Groupon is quickly finding more ways to generate revenue. The social daily coupon network offered its first car coupon Tuesday, showing the Web-based company can peddle big-ticket items. On Monday, Groupon said it has altered its privacy policies so the company can parlay user transaction information into more money.
Tuesday Groupon offered customers in the Detroit area a $199 coupon worth $500 off the purchase or lease of a new or pre-owned vehicle at LaFontaine Auto Dealership in Detroit.
With 83 million users, Groupon, the world's largest social daily coupon network, has typically focused deals on smaller items, from yoga lessons, spa treatments and pizza discounts. Groupon's standard practice is taking 50 percent of all revenue generated from its deals, so in the case of the car coupon, Groupon would receive $99.50 and the dealership would receive $99.50. The dealership would be responsible for fulfilling the $500 discount.
Groupon has peddled other big ticket items before the this was the first time the company has offered a coupon for a car. Recently Groupon offered a coupon for $500 off closing costs for real estate purchases.
One industry observer says Groupon is wide to seek business in market areas like new and leased cars, but he questioned whether it was in the consumer's best interest -- since buying a coupon to one car dealer relegates the customer to buying a car there, unless they want to lose the discount.
To the extent (Groupon) can still take 50 percent revenue share, that's more money, says Ben Edelman, an associate professor at Harvard Business School, in an interview with Bloomberg.
Edelman has been a critic of Groupon, and he cited problems for the consumer with its car coupon.
This voucher is for a very small portion of the cost of a car or lease, he said, so it's basically an agreement to buy or lease a car from LaFontaine. That's poor negotiating because the dealer could take advantage of that by offering the same car for more money.
On Monday Groupon announced via an email sent to its 83 million users that it has altered privacy policies so that information related to transactions can be shared with other business partners.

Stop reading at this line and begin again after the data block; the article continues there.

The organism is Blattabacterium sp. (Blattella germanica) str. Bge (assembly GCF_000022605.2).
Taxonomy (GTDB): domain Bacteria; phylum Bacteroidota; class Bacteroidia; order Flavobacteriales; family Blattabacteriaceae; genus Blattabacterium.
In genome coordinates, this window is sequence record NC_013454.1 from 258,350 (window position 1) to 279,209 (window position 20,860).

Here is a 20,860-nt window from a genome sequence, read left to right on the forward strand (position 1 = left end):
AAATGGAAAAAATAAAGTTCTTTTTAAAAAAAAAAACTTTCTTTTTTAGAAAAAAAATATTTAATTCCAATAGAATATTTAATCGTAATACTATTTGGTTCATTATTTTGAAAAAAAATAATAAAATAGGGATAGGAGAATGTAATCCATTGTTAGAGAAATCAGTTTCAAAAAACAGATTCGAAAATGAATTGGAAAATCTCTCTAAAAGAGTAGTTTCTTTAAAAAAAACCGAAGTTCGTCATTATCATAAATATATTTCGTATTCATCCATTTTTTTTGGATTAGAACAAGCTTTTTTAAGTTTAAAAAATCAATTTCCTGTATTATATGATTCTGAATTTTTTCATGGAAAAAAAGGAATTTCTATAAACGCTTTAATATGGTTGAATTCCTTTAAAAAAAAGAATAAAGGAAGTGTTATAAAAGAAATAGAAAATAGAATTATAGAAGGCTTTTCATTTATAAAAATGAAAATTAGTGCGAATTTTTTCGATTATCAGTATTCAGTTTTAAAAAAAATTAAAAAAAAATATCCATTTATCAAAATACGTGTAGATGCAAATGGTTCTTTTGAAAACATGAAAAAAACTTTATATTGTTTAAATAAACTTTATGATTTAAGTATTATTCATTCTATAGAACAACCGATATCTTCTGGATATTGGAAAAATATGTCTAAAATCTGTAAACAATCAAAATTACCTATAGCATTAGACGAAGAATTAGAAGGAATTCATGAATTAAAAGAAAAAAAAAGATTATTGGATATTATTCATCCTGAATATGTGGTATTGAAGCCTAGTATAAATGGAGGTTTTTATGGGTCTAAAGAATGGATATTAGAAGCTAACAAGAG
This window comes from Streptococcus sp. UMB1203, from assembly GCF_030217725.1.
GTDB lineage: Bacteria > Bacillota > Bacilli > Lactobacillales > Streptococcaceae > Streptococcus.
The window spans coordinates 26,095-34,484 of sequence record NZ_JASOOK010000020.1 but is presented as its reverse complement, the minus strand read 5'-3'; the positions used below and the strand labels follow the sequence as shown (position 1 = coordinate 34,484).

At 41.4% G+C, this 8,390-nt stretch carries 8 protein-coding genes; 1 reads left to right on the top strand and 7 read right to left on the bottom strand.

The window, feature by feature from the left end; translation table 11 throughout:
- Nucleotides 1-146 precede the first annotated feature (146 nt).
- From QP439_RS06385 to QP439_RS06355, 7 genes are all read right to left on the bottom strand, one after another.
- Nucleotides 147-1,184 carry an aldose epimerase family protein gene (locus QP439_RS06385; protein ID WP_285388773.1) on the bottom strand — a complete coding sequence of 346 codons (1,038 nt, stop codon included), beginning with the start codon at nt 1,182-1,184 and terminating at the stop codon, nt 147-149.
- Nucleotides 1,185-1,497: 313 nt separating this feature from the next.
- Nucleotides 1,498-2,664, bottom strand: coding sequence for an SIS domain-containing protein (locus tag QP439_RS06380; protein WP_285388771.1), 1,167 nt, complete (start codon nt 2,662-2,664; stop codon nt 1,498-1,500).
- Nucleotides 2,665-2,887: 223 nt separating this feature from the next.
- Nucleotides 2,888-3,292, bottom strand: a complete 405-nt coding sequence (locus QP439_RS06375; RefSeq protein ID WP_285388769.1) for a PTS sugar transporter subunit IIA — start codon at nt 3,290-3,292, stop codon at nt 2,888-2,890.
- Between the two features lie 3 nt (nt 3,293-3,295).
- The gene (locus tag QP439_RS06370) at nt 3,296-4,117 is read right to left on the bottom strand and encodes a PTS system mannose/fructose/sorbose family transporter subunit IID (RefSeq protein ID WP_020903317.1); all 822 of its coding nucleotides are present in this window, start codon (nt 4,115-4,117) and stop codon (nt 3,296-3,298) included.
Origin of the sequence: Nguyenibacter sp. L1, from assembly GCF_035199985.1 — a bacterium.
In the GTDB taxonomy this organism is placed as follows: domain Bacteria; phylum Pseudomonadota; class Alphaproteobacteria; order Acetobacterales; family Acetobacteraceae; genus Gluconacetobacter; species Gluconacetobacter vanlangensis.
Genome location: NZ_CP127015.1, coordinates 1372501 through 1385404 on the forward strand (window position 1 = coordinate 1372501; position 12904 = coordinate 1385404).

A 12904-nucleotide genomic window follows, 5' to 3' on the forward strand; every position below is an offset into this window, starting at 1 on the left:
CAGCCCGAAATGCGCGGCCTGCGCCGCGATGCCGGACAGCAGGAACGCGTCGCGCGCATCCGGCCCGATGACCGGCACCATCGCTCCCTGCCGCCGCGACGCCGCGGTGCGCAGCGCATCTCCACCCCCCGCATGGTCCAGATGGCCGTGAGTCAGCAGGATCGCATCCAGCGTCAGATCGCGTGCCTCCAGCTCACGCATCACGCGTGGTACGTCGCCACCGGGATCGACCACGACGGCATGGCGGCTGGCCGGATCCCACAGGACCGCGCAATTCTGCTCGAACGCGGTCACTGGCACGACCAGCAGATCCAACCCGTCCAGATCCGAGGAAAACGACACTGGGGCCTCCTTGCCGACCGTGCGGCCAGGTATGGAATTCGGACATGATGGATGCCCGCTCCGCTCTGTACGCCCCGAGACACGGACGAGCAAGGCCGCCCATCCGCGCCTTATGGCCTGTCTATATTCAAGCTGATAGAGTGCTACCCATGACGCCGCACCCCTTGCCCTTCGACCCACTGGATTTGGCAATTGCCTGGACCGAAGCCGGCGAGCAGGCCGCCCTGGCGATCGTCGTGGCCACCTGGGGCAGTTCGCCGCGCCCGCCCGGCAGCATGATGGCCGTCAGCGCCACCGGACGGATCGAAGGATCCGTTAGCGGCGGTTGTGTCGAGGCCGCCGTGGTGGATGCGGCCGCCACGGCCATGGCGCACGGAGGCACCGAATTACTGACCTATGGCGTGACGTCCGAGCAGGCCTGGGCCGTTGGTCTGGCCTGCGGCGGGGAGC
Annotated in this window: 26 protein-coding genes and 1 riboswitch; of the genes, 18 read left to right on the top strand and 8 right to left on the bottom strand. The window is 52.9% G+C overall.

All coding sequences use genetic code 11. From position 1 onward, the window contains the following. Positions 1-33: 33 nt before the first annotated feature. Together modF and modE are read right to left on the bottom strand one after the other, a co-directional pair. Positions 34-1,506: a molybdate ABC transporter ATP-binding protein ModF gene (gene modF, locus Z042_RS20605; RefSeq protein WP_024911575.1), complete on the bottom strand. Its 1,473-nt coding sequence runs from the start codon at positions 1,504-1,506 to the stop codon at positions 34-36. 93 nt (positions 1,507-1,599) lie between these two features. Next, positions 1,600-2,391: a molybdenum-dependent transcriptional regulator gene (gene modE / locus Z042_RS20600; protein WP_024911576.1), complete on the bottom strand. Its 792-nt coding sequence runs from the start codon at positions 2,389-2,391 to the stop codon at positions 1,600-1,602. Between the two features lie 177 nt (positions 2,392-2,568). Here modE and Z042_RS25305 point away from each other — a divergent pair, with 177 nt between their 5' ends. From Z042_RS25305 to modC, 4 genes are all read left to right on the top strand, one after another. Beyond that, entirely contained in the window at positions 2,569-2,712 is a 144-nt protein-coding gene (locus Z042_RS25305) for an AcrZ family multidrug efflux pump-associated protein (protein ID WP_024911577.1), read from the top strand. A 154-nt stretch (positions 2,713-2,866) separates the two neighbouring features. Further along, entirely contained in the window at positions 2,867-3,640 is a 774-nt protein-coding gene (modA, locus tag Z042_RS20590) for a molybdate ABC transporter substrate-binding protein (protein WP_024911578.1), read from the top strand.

That move is understandable, since Groupon, the world's largest social daily coupon network, must generate profits from its service approaching an anticipated $1 billion IPO. The company has shown it can grow fast, but investors will also want to see that Groupon can make money, particularly since the social daily coupon network space is fast becoming more competitive. The world's second largest social daily coupon network, LivingSocial, is also marching toward an IPO and that company has recently taken marketshare from Groupon.
Trading or selling customer personal information including data about financial transactions is a natural move that frequently goes with the territory, but in a Web world where privacy issues are quickly becoming a primary concern Chicago-based Groupon, headed by young CEO and company founder Andrew Mason, is also flirting with potential trouble.
Everybody knows that the endgame of this business is to customize offers, said Forrester Group analyst Sucharita Mulpuru, in the Boston Herald. It can be risky if they resell that data, but that's probably what this is likely leading to.
Groupon said the company is broadening its definition of personal information to include interests and habits, expanding its previous user information collection and sharing practice. Its 83 million users were notified of the changes by email.
For instance, the company said a Groupon partnership that offers travel deals to users through Internet travel site Expedia means that personal information collected can be shared with the Web site if Groupon users subscribe to get travel deals. Groupon said additional information collected and shared with Expedia, as one example, may include what data about what customers bought, how much they paid for it, and where they where at the time of purchase. The information collected and shared could also include any other names attached to the purchase -- multiple names on airline tickets, as one example.
So what people spend and how they spend it with may now be collected and shared by Groupon.
Facebook, the world's largest social network, has been under fire in the past year for how it shares information with advertisers and also about its privacy controls. Facebook has responded by working to make its privacy controls more user-friendly and also by limiting in some instances what information is shared.
Members of the FTC, in pushing for a do not track requirement, want to prevent Web companies from tracking user activity on the Web, and also selling that activity to others. Groupon's new relaxed privacy policies, which include tracking and sharing financial transaction details, the most far-reaching to date for the red-hot company, and it's sure to come under user, if not federal scrutiny.
Sen. John Jay Rockefeller (D-Mass) has introduced a version of a do not track bill, and Reps. Ed Markey (D-Mass) and Joe Barton (R-Tex.) have introduced similar measures that would prevent the tracking of children online. But anyone signed up with Groupon for specific services, including children, can now be tracked and reported and the company says that information will include relational connections and specific location.